• zzzfoo – quick yet powerful full-text search tool using rofi and recoll

I developed a fork locally of zzzfoo that allows it to remember search history. I'm still untrained on the ways of doing merge requests on GitHub so I don't know if I'll be submitting a PR for it. At least this little enhancement helped me practice some Python debugging.

When Firefox ceased supporting desktop web apps (a.k.a. Site Specific Browser (SSB)) last year, sensible Internet users everywhere lamented the loss. The need for it was so great that thankfully, a solution came: PWAs for Firefox. Now I can have hckr news, Tiny Tiny RSS and YouTube Music, for starters, running on their own Firefox windows.

Because of PWAs for Firefox, I can now have singlefile autosaving browser history. This is very useful in keeping a history of all the pages I read on the Internet during every day "research." Coupled with recoll, I can now do full-text search through every single webpage I read on the web and have saved using singlefile. Previously, I manually saved each page I find worth keeping. But it broke my concentration having to remember to click on the singlefile toolbar button. Well, no more of that. Adding a few regex in singlefile to exclude certain websites from the autosave is enough to keep the amount of pages saved minimal. In my case, the average size of a saved HTML file is a mere 500 kilobytes. Having all these running in separate browser profiles is of course essential so I don't autosave email or shopping websites unnecessarily. I looked through several options for doing this and this solution proved to be the most simple yet also extensive while offering a virtually frictionless workflow. The power it gives will be explained next.

Recoll search using rofi with zzzfoo is perhaps the most exciting thing in my thinking arsenal right now. The ability to search through a knowledgebase the immensity of which could rival the lost Library of Alexandria… Wow. Google Books dreamed of it. Now it's in the hands of anyone who know how to Internet. Alas, the promise of a better society through the help of the Internet which I had dreamt of when I was still a budding webmaster in highschool is all just that, apparently. A dream. Still, it gives one hope to find people working to use the better parts of technology for the greater good. A code, no matter how small, still has all the potential to change the world. Because we refuse a dead Internet. ✊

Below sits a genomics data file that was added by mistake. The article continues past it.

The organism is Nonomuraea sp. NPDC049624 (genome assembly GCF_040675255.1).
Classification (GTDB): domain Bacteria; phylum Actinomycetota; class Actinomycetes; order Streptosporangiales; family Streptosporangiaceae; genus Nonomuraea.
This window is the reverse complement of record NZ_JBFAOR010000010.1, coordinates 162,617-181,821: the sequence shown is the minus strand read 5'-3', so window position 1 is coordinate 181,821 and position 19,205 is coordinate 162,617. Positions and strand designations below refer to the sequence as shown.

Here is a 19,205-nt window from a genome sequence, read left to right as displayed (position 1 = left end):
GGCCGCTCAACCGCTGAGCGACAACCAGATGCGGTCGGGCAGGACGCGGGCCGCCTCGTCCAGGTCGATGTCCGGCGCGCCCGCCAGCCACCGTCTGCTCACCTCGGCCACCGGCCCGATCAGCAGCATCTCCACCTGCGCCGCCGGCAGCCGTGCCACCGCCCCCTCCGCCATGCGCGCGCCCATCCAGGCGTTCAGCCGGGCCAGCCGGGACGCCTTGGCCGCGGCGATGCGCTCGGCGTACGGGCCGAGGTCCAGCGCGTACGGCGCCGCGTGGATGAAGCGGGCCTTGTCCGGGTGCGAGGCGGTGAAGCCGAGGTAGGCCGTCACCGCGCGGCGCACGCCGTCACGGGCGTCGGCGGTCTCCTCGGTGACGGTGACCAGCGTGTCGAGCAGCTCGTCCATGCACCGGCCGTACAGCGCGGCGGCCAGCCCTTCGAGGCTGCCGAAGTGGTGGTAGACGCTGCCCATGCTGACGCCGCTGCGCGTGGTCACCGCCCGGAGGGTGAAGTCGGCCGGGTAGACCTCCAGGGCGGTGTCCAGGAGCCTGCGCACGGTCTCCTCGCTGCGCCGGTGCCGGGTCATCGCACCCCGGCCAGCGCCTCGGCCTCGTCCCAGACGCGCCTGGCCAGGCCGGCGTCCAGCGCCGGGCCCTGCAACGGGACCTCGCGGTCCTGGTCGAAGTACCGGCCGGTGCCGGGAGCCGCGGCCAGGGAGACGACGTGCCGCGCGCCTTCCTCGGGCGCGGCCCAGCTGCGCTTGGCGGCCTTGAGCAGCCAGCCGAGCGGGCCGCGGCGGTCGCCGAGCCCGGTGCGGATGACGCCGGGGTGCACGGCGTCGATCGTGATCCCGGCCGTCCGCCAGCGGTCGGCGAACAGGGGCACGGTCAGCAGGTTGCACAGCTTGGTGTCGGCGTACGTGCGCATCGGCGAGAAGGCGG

"ink"

If you've never programmed a computer, you should.
There's nothing like it in the whole world. When you program a computer, it does exactly what you tell it to do. It's like designing a machine—any machine, like a car, like a faucet, like a gas hinge for a door—using math and instructions. It's awesome in the truest sense: it can fill you with awe.

A computer is the most complicated machine you'll ever use. It's made of billions of micro-miniaturized transistors that can be configured to run any program you can imagine. But when you sit down at the keyboard and write a line of code, those transistors do what you tell them to.

Most of us will never build a car. Pretty much none of us will ever create an aviation system. Design a building. Lay out a city.

Those are complicated machines, those things, and they're off-limits to the likes of you and me. But a computer is like, ten times more complicated, and it will dance to any tune you play. You can learn to write simple code in an afternoon. Start with a language like Python, which was written to give non-programmers an easier way to make the machine dance to their tune. Even if you only write code for one day, one afternoon, you have to do it. Computers can control you or they can lighten your work—if you want to be in charge of your machines, you have to learn to write code.

We wrote a lot of code that night.

– Marcus in “Little Brother” (chapter 7, page 119-120)
by Cory Doctorow


*space*

My Boarding Pass for NASA Artemis I 🚀
My Boarding Pass for NASA Artemis I 🚀